Sing Street exists in a world where that dream can come true. Some critics have called it "wish fulfillment" and I guess that's true. Sing Street does basically fulfill a childhood fantasy of mine and in a realistic scenario, the events of this film probably would never happen. But I don't think director John Carney wants to live in that world. His world is a world of hope, of dreams, of finding love and finding purpose for your life. And yet, Sing Street doesn't operate in a fantasy world. The film is grounded in its take on bullying, on finding yourself, and on the high school experience in general. The magic is that it doesn't wallow in the pain and sadness, the crippling loneliness and emptiness that comes with that crucial time in life. It takes all of life's dreck and channels it into music, into raw passion, into Conor's ultimate purpose in life.
And ultimately, I was blindsided by Sing Street. It spoke to me in a way that was personal and immediate. It's a wonderful film that deserves to be mentioned alongside the best teen movies and the best musical movies ever made. On every level, this movie is a masterpiece. From the instant classic songs to the visual palette to the acting, it's wonderful. But there's no way to understate the impact that it had on me. Watching this movie was like a shot in the arm. I walked into Sing Street feeling kind of lost, in the middle of some soul-searching. I walked out feeling like I had a better of understanding of life. Maybe that'll sound like hyperbole to some people, but to me, it's a perfect description of my experience.
But after a while, Conor starts to make some friends. He meets Darren (Ben Carolan), a short spitfire who shows him the ropes in the wild environment. Most importantly, Conor meets Raphina (Lucy Boynton). He first sees her standing on the corner of a street near the school, cigarette dangling from her lips. And like that, he's in love. He gets her number by asking her to be a model in his band, which unfortunately doesn't exist. But with the help of Darren, Conor meets Eamon (Mark McKenna), Ngig (Percy Chamburuka), Larry (Conor Hamilton) and Garry (Karl Rice) and together, they form Sing Street. With the help of his loving brother Brendan (Jack Reynor), Conor finds a passion in life and seizes his moment. It's his time take control of the school, win the girl and stick it to the man. And he's gonna drive it like he stole it.
John Carney has been known for making musical dramas before, but I can't say that I'm familiar with either Once or Begin Again. After this, I'm definitely making some plans to check those two movies out. Carney is the reason this movie works. He wrote the honest and emotional screenplay, directed the film and had a huge influence on the movie's musical soundtrack (which will be on repeat for months on my iPhone). Carney does just about everything right with this movie. Everything is filmed with energy and pizzazz, but also a raw power that can't be matched by any other film that I've seen recently. The tunes are catchy and the characters are so well-developed in just about every way, giving the movie a flow that is remarkable.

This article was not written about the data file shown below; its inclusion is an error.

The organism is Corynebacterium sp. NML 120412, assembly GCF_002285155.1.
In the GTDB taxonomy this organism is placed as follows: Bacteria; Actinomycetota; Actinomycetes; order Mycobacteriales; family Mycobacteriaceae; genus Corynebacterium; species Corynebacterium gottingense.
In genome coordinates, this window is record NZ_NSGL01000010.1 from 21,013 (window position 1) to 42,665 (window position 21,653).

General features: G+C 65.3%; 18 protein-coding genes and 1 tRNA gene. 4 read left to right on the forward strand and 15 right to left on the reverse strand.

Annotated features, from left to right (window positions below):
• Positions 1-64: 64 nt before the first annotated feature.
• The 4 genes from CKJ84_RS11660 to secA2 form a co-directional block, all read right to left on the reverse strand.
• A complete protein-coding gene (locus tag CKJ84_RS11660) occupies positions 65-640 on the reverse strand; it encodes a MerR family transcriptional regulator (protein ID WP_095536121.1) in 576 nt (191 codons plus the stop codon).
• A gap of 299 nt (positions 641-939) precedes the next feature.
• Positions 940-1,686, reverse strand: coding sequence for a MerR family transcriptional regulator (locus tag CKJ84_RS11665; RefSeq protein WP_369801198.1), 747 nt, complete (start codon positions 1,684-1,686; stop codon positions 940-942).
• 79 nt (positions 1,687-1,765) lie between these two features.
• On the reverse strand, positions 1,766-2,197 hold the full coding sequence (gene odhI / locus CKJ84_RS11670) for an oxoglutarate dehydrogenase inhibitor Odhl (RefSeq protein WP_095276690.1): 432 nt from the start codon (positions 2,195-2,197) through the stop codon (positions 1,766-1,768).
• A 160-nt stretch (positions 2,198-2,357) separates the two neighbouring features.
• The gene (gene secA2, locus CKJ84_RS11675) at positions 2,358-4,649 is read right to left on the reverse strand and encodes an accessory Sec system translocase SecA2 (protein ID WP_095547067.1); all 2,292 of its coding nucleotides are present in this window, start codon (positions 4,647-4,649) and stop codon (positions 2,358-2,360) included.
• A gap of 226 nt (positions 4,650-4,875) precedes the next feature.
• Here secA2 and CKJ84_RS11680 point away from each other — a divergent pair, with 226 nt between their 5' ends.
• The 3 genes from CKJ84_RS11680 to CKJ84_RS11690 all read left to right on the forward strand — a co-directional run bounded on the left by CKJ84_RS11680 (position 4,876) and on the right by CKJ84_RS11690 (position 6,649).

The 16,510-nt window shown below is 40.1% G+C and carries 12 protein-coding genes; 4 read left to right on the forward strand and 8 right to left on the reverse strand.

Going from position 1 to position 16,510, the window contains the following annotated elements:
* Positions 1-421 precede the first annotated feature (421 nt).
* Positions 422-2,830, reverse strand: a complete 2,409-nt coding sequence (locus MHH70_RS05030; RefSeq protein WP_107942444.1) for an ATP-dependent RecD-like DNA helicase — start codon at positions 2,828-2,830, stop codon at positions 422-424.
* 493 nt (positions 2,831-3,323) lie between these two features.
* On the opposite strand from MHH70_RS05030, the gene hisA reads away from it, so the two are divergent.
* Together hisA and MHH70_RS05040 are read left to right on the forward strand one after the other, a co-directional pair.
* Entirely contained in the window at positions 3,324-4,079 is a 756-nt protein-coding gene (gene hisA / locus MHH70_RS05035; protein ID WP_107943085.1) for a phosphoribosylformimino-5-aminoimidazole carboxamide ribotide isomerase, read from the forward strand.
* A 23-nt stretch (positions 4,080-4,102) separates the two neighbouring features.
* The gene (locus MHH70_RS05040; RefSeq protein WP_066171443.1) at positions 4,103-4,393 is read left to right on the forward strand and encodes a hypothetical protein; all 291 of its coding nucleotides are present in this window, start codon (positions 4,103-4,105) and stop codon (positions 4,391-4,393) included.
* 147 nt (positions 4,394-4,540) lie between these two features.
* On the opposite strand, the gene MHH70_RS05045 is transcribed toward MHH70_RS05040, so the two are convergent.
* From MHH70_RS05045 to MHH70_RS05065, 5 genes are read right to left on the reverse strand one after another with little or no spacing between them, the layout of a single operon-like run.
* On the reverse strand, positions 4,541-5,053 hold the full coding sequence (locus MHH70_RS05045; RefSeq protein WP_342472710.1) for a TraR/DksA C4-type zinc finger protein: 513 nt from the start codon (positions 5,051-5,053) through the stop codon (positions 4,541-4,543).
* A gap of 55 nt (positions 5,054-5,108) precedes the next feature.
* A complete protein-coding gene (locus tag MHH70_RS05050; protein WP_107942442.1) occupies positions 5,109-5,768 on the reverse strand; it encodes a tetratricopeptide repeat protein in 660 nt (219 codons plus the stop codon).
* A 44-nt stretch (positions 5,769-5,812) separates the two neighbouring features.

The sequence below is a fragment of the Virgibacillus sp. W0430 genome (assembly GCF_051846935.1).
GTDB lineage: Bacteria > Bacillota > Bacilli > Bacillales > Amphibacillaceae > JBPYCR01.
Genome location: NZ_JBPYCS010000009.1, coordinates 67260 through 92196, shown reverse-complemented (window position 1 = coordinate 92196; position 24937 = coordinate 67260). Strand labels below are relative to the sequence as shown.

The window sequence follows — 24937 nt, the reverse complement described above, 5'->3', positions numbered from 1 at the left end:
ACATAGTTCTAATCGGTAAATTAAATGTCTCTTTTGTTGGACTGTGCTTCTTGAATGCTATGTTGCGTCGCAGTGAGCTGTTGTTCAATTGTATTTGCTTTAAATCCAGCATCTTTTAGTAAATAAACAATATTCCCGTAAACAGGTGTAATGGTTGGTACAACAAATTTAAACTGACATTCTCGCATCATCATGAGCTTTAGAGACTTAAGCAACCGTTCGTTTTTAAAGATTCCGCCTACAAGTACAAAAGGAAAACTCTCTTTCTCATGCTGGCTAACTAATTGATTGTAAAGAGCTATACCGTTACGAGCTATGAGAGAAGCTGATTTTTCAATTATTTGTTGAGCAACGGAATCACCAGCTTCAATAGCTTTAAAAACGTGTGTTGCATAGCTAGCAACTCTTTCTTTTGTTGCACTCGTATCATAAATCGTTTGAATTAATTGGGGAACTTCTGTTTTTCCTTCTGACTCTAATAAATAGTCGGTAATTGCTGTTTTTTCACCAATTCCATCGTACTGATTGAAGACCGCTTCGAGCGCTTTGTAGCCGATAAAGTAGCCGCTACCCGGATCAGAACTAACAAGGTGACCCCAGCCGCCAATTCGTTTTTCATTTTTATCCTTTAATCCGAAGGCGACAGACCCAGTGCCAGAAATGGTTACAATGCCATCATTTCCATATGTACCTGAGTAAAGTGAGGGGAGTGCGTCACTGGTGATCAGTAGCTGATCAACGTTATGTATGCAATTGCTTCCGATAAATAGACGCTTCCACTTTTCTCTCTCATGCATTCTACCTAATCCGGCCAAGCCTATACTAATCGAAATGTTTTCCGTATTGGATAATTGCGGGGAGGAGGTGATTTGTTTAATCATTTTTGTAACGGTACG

Even though the two leads are mesmerizing, the supporting cast somehow manages to be just as good. The five supporting band members are hysterical and charming, led by the film's other breakout superstar, Mark McKenna. He has so much talent, charisma and chemistry and he creates one of the most effective dynamics in the whole movie. Also phenomenal is Ian King, who plays the bully-turned-muscle, a character that provides a crucial arc in the development of Sing Street's popularity. They feel like a real band that works together, and that's a major part of the movie's unique charm. But there's one other performance outside of the core that deserves plenty of recognition, and that's Jack Reynor's turn as Brendan. In many ways, he's the movie's secret weapon. You expect a lot of the themes about growing up and falling in love and so on, but there's a surprising touch that I would never have seen coming.
In many ways, this is John Carney's most brilliant move. He takes a premise that could be simple and makes it about something more. Everybody in Sing Street is looking for love and for a place to belong and for friendships, but they're also looking to be something. The characters in this movie don't come from good places. They're orphans. They're from broken homes. They're poor. And yet, they're able to come together to form something pure and beautiful and fun. That's the beauty of Sing Street and I think it's a vital part of why this is such a wonderful film. In its essence, it's a movie about hope. It made me laugh, it brought me to the verge of tears and it made me want to stand up and cheer. It's the best movie of the year so far, and if it gets topped, we're in for a special 2016. I'm fully confident in saying that this is one of the most powerful and amazing film experiences I've ever had. Thank you, John Carney. This is one that I'll treasure forever.
THE FINAL GRADE: A+ (10/10)
Images courtesy of The Weinstein Company